Matt Carberry (kingpin248) wrote,
Matt Carberry

Dispatches from the Deep: #4 (June 13, 2008)

Earlier today, I thought that underway on nuclear power was an oh-so-wonderful way to spend a Friday night. I thought of some of my favorite people, and what they'd be up to this evening. I imagined Sara Bareilles getting ready to play a show somewhere; Tucker Max finishing another day of work on his movie, and getting drunk; and Lauren Weisberger giving a reading for her new novel, or perhaps just kicking back with her new husband. It led me to recall how I've given up my freedom so they can do what they do to benefit us all. As it turns out, something I encountered later today reminded me of the fine line between freedom given and freedom taken...

There's a story in today's Stars and Stripes about the military's stop-loss policy, particularly applicable to the Army and the Marine Corps. The Chairman of the Joint Chiefs of Staff stated that not only does this policy's life have no end in sight, it may actually be expanded in the next couple of years. I think it's a complete abomination; it makes a mockery of the all-volunteer force this country claims to cherish, and credits for our quick victories in the Gulf in both 1991 and 2003. The critics who call stop-loss a "back-door draft" are exactly right. When we join the service, we do so with the understanding that both the initial enlistment and any extension thereof are of our own free will. The fact that we choose to serve strengthens our armed forces and our country. It can also serve as a strong check on policy. If net military retention is negative, that's a signal that something about our foreign and defense policy simply isn't working. Stop-loss - or, heaven forbid, an outright draft - allows the Government to ignore that signal and continue upon a course that is folly.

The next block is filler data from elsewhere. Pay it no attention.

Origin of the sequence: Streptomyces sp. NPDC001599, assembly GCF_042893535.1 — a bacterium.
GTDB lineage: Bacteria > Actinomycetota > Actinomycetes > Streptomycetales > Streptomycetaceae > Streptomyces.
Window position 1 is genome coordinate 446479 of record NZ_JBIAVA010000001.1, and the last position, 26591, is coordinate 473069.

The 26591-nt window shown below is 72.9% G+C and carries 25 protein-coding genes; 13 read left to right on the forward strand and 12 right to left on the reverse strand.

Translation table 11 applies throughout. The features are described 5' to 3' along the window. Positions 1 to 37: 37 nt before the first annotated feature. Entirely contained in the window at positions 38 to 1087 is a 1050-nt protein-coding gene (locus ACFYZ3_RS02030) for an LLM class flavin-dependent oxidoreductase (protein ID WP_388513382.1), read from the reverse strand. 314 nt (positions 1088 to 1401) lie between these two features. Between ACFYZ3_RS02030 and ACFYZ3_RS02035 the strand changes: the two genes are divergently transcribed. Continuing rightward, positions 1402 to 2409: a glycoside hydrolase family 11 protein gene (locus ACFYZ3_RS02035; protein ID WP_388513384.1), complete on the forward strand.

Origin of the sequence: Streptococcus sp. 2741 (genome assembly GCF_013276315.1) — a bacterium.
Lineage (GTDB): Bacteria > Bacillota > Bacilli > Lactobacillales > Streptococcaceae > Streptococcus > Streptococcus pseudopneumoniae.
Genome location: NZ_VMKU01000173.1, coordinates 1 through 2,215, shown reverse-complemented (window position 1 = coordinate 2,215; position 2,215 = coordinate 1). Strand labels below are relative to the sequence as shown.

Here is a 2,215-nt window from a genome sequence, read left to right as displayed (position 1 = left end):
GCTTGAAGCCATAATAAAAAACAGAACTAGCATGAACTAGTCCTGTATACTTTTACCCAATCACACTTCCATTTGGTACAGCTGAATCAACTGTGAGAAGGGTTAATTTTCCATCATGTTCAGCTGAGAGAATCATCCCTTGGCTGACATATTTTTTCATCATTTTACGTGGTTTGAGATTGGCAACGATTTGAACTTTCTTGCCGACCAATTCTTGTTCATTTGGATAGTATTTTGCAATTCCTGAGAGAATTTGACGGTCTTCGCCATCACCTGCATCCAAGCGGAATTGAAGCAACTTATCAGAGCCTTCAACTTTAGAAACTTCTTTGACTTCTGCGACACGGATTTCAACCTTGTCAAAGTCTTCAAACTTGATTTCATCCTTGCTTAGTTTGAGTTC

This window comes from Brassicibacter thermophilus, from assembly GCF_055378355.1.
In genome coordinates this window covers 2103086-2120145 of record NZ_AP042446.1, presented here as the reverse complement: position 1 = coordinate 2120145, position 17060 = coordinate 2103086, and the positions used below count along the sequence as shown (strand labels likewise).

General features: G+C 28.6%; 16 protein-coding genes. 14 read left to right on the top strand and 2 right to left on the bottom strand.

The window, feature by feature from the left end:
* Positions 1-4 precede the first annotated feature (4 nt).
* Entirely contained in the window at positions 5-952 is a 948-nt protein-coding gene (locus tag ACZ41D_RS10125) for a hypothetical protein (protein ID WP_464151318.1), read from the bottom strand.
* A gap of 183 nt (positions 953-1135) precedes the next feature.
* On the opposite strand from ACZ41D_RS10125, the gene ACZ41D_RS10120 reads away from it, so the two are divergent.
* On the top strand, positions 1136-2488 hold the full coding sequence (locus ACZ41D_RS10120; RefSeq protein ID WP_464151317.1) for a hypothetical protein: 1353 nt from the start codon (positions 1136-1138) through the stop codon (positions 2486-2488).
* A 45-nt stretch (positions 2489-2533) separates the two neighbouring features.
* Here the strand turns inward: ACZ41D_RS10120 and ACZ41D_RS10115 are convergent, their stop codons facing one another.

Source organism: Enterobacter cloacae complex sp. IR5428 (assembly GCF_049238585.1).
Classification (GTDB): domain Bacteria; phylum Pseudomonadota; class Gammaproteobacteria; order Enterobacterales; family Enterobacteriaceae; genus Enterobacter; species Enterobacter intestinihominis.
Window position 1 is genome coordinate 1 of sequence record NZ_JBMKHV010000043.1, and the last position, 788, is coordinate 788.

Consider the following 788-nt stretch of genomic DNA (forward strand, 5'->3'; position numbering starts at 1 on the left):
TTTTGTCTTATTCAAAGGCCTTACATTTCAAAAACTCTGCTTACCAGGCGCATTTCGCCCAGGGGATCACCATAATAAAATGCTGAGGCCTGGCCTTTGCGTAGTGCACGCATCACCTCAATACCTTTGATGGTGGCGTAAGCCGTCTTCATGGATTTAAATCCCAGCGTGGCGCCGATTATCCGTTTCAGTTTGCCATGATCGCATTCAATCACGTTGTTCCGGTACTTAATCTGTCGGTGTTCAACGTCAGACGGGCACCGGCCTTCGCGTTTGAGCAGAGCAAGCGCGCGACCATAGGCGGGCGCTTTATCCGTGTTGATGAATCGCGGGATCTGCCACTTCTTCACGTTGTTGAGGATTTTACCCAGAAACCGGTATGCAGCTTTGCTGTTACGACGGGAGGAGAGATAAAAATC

The easy counter argument is that there are some instances where the public at large cannot see a threat on the horizon, and thus the executive must act to safeguard the country. Not even the Founding Fathers bought into that. In vesting the matter of war versus peace with the Congress, they recognized that issue to be the momentous action a nation can take. The all-volunteer force, created in the aftermath of the disaster in Vietnam, is a reflection of the nation's desire to never again embroil itself in a conflict that doesn't have the broad support of the populace. This goal is defeated the instant the first soldier, sailor, marine, or airman is stop-lossed. With a sound foreign and military policy, no citizen should be forced to give up his or her freedom (let alone his or her life) to defeat any perceived threat to that freedom. When the moment arises for the judicious use of our military might, we will respond, as we have so many times before. From Fort Sumter, to Pearl Harbor, to the Twin Towers, Americans have answered the call when it is in fact "go time." I have every confidence that such a spirit will persist well into the future, and that we don't need stop-loss to make that happen.
Tags: politics, undersea life

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